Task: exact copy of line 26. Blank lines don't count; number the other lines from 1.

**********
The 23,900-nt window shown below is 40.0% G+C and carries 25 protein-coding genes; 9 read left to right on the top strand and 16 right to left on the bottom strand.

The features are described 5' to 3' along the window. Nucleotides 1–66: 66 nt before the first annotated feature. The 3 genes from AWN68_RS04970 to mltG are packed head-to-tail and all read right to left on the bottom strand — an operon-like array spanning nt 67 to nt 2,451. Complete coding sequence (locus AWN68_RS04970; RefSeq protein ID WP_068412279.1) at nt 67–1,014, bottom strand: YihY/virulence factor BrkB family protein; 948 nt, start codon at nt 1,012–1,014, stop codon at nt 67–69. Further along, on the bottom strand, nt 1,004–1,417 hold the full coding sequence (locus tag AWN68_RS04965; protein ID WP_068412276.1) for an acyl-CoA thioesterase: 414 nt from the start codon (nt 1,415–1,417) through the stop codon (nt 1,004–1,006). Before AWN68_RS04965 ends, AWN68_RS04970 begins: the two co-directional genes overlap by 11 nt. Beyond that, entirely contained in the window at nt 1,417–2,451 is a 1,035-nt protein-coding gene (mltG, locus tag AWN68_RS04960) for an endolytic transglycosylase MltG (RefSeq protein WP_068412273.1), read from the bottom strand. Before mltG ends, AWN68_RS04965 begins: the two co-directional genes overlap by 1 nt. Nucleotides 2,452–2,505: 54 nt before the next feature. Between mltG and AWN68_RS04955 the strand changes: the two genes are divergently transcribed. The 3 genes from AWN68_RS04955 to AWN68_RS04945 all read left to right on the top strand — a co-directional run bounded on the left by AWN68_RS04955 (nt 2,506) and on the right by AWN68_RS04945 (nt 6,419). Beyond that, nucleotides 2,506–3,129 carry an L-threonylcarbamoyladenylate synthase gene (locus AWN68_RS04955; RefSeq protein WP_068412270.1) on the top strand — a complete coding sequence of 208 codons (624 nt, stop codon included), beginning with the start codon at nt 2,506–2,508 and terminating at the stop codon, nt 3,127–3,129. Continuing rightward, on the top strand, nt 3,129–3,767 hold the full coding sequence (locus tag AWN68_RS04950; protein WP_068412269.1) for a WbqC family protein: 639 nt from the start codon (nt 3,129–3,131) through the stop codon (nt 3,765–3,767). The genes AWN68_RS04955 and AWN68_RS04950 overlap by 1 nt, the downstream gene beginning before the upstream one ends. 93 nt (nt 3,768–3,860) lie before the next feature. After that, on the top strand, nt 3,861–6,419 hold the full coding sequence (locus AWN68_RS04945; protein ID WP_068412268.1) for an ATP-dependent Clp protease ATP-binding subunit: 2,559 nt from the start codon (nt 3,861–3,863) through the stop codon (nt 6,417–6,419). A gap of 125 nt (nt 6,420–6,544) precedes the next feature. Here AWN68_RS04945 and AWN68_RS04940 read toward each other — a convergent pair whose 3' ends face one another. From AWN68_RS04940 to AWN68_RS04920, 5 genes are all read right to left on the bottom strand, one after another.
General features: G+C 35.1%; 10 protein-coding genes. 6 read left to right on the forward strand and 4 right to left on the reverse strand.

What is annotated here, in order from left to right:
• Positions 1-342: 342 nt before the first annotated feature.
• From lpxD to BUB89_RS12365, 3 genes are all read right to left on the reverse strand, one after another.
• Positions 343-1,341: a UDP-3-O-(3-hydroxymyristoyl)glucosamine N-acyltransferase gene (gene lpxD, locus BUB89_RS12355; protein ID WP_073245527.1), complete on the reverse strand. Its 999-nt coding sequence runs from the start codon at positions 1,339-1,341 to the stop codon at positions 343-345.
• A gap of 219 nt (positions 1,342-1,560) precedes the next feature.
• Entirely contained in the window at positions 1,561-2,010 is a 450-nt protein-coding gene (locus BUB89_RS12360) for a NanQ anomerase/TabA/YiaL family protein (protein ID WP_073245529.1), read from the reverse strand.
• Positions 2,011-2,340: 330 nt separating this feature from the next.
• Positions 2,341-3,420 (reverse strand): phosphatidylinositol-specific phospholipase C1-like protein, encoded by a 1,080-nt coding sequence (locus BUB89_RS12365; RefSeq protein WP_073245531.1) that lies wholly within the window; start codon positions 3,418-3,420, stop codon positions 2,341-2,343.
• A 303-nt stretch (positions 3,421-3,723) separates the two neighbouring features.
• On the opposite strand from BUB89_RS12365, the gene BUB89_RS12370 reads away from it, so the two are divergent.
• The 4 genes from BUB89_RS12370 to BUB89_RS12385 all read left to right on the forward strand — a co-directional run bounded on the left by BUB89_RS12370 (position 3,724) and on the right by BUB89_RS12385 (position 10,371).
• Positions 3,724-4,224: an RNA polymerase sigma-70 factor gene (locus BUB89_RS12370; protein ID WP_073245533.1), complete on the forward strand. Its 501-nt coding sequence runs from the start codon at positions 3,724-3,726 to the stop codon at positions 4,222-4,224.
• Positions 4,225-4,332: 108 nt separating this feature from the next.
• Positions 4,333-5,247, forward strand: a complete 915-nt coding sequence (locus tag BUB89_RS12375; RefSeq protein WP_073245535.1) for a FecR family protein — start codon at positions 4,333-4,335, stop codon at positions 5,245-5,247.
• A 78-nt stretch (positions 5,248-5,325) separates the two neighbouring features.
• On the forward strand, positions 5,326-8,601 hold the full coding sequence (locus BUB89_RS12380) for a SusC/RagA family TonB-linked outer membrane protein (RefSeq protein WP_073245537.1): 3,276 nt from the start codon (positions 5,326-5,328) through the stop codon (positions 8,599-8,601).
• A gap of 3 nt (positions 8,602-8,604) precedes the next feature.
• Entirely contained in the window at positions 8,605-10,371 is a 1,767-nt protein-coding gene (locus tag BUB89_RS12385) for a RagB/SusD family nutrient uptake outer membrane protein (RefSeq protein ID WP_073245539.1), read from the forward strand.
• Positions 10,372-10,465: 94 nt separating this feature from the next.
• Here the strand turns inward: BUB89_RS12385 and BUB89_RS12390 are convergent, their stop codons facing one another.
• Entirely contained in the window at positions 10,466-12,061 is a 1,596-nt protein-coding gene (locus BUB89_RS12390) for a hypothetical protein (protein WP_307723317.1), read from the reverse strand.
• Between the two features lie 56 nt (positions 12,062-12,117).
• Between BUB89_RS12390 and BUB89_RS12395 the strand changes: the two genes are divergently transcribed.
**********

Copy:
• Between BUB89_RS12390 and BUB89_RS12395 the strand changes: the two genes are divergently transcribed.